What do you do if you arrive in a country, wanting to make a new life, but craving the flavours of home? You bring it to the UK yourself!
Two friends arrived in the UK from cosmopolitan Hong Kong back in 1999. Street food was not in vogue here back then, so sadly the food they loved was nowhere to be found. Undeterred, they created Ekachai, bringing Cantonese, Thai and Malaysian street food dishes to our shores. Their Wandsworth branch has just been relaunched with a brand new décor and exciting new menu.
One feature of the restaurant I instantly approved of was the open kitchen. I love to see chefs at work, I admire their skill, enjoy watching the interaction between the team, the creation of the dishes. The view here is uninterrupted and possibly addictive. You won’t get ticked off for playing with your phone here, your companions will want you to stop watching the cooking and concentrate on your conversation!
I love South East Asia, travelling around it is joy. There’s always something to see, there are friendly people willing to help you everywhere you go…. And then there is the biggest draw for me: the food! As I work through my list of places I must visit and slowly tick them off one by one, I am continually impressed by the variety, verve and vibrancy of the food. I couldn’t wait to get stuck in to the food from the new menu!
Wor Tip Fried Dumplings (£4.50 below right) are a Hong Kong dim sum favourite, with more than a little similarity to Japanese Gyoza. I was delighted to see that these are handmade on the premises, rather than bought in frozen. The pork filled dumplings are filled and crimped by hand, and steam-fried. The pastry to filling ratio is well judged, meaning they have bite but are not cloying.
The cooking is spot on to prevent them becoming oily or tasting deep fried. I am a self-confessed dim sum addict, and thoroughly enjoyed these little parcels, served with a dip made from Chinese vinegar and ginger. A vegetarian option (£3.90) is also available for those who do not eat pork.
Another iconic dim sum dish is Siu Mai (£4.80 last but one pic). Again, these are hand made on the premises by Ekachai’s chefs. Minced prawn, crab meat and minced chicken are mashed up into a fresh tasting filling, and carefully shaped into a round pastry skin, which is then steamed. Healthy and low in fat, these are cute little morsels which taste so much better than the average bought-in dumplings which are so often the stock in trade of restaurants.
Salt and Pepper Tofu (£4.80 top left) fried Chinese style was next. Crispy on the outside, soft and airy on the inside, these were spiced up with sea salt, pepper, finely sliced chillies and spring onion slivers, served with a sweet chilli dip. Light, crispy and not greasy at all, these were a great little nibble, perfect to share. Although you might find that if you have a vegetarian in your party, they will not be pleased that you keep pinching their food!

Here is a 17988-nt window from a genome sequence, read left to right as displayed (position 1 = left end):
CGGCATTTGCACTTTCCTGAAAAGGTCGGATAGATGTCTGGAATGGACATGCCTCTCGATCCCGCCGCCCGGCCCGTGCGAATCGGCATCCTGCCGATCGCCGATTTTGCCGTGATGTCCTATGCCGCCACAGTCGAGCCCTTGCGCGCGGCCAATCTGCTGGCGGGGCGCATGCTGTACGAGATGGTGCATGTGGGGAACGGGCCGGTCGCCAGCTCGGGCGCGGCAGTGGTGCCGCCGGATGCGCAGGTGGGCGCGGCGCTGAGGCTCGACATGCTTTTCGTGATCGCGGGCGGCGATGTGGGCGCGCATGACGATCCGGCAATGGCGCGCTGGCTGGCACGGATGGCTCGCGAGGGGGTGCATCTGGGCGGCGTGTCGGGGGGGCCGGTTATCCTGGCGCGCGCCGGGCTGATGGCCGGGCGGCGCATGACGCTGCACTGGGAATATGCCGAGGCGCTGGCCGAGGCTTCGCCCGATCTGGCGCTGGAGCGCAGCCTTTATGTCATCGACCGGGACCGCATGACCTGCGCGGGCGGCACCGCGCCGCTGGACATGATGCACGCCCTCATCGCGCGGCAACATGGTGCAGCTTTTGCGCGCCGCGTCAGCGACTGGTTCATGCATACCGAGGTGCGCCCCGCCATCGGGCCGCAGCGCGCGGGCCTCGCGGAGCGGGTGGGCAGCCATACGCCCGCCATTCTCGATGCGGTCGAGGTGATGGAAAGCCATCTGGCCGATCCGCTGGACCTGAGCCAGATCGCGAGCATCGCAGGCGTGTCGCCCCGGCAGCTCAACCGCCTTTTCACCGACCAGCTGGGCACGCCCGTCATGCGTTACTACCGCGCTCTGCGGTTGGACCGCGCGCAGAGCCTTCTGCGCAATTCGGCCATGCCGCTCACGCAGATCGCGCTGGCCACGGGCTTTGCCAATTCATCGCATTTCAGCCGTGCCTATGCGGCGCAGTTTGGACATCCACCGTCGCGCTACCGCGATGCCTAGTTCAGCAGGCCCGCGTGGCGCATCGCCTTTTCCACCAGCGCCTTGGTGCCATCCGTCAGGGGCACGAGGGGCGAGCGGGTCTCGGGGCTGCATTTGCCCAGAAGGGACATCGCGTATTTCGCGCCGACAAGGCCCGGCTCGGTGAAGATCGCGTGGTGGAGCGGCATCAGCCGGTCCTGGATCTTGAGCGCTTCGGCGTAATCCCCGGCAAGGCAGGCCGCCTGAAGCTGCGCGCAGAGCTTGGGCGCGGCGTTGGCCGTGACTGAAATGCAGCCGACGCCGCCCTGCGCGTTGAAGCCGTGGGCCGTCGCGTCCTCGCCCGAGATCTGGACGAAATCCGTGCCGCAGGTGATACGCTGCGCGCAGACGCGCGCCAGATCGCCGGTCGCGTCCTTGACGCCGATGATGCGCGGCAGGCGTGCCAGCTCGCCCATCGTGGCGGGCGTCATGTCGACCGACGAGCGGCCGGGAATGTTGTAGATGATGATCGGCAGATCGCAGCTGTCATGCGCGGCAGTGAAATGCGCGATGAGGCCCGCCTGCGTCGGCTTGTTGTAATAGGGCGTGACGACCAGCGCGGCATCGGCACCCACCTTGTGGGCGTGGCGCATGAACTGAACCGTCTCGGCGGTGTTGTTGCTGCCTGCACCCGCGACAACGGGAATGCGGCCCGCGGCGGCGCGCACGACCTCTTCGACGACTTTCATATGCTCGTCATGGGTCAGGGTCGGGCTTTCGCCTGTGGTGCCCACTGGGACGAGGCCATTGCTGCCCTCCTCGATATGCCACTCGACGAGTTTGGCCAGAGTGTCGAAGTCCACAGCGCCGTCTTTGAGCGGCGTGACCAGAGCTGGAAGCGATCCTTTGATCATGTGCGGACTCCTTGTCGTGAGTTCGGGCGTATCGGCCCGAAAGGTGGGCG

The founders of Ekachai are passionate about their food, but they are also full of a sense of fun and mischief, so their launch event reflected their personalities. Demonstrations of dim sum making were not there purely for entertainment; we were being challenged to follow suit! Whilst this is the food I love, I am more of an eater than a chef. My attempts were… well, a little dodgy. Not quite “Generation Game” ridiculous, but somewhat lopsided and misshapen!
Time to sample the main courses… Seafood Laksa Curry (£8.80 pic 3 top right) is a typically Malaysian/Indonesian dish. Here it features mussels, prawns, calamari and tofu. These are served with vermicelli rice noodles in a vividly orange, turmeric infused laksa gravy with a coconut milk base. It had a little warm heat to it, rather than being incendiary, so those who crave chillis might want to ask for a little chopped chilli to go by the side.
I nearly didn’t get to try the Thai Beef in Chilli paste (£7.20 pic 3 bottom left)… all the other press invited appeared to know something I didn’t. They hoovered up all the little dishes before I had the chance to grab one! Luckily more supplies arrived, and I found that this was rightly a highlight. The Thai beef has a good chilli kick to it, the thinly sliced beef having been flash wok fried in a Thai chilli paste with fine green beans, lime leaves and dried shrimp. This reminded me of the wok stalls on the road in Thailand to be found in Chang Mai and around the Golden Triangle. Authentic and delicious.
Other dishes I would suggest are worth trying are the Vietnamese Summer Rolls (£5.20), the Char Kway Teow (£8.20 for prawns, £7.50 for tofu (pic3 top left), this dish being a Penang street food classic), Roast duck & BBQ pork rice with pak choi (£8.80), and Malaysian Chicken Kapitan (£7.20 above). Travel the east without leaving South London!
The revamped interior is informal and casual, perfect for friends and families to meet. There is a children’s menu (for a very reasonable £6), where the dishes are a little less spicy to suit younger palates. The location is perfect for the cinema, being only about 5 yards away, making this a more original pre-film dinner than your usual. Hardened foodies may feel put off that this restaurant is in a shopping centre, but I would say Ekachai deserves to be judged on its food, flavours and service over its location.
The people of Wandsworth are fortunate to have such an inventive, good quality and good value restaurant on their doorstep.
In addition to Wandsworth, Ekachai can be found at Liverpool Street, Selfridges London and Selfridges Birmingham.
205 Southside Shopping Centre (Upper concourse (1st Floor)
Wandsworth, SW18 4TE 0208 8871 3888